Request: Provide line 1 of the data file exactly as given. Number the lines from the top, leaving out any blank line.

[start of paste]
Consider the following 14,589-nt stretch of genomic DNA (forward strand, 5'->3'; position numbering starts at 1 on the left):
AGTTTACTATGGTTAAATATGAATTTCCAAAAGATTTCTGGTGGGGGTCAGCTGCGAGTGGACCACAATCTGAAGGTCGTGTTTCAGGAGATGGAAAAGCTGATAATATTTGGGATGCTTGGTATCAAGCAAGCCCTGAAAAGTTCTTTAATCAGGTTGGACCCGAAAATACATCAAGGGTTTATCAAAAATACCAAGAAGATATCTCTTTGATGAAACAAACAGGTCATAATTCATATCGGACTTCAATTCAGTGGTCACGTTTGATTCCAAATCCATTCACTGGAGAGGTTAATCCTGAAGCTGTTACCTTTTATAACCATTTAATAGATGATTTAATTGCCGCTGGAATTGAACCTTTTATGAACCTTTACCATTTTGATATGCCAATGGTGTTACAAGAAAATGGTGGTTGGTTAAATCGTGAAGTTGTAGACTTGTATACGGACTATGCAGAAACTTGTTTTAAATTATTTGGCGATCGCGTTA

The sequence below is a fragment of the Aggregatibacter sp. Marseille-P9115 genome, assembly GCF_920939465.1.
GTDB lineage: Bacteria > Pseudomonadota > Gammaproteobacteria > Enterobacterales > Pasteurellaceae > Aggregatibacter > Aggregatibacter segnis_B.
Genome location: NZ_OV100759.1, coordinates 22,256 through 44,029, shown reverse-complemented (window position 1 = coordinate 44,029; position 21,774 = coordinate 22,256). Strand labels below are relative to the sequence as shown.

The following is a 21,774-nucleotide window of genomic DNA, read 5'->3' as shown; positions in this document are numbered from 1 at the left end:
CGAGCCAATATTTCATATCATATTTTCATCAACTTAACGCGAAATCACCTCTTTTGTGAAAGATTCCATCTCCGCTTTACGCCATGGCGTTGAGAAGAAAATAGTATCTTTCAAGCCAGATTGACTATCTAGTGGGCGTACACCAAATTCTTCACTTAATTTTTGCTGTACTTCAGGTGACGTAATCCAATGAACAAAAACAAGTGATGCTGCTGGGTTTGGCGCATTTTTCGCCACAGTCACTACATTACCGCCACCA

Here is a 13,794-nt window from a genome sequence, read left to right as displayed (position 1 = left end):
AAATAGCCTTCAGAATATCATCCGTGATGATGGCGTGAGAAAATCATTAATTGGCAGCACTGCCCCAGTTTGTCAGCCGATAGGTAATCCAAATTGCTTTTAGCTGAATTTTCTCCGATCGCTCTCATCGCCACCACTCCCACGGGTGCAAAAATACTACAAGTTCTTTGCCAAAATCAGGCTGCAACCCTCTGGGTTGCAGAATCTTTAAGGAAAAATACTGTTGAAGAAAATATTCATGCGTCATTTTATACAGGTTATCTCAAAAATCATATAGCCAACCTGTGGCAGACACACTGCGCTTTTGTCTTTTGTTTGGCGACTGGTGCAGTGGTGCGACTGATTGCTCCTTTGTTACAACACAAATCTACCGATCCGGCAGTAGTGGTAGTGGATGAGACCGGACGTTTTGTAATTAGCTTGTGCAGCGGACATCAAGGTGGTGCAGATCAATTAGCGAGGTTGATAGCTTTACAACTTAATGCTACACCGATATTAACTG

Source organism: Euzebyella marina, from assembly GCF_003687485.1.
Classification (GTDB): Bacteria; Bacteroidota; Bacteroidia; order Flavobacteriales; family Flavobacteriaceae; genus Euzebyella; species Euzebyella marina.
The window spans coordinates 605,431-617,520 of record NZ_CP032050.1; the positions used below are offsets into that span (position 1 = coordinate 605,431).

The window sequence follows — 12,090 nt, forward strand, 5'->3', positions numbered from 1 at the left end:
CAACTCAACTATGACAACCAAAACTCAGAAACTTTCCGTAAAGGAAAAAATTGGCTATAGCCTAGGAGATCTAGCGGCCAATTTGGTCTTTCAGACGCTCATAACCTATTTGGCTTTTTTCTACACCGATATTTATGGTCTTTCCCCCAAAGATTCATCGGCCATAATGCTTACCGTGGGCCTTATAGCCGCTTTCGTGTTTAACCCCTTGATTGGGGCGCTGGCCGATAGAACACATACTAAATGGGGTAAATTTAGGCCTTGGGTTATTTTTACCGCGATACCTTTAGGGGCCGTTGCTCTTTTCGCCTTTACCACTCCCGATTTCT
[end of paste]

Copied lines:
Consider the following 14,589-nt stretch of genomic DNA (forward strand, 5'->3'; position numbering starts at 1 on the left):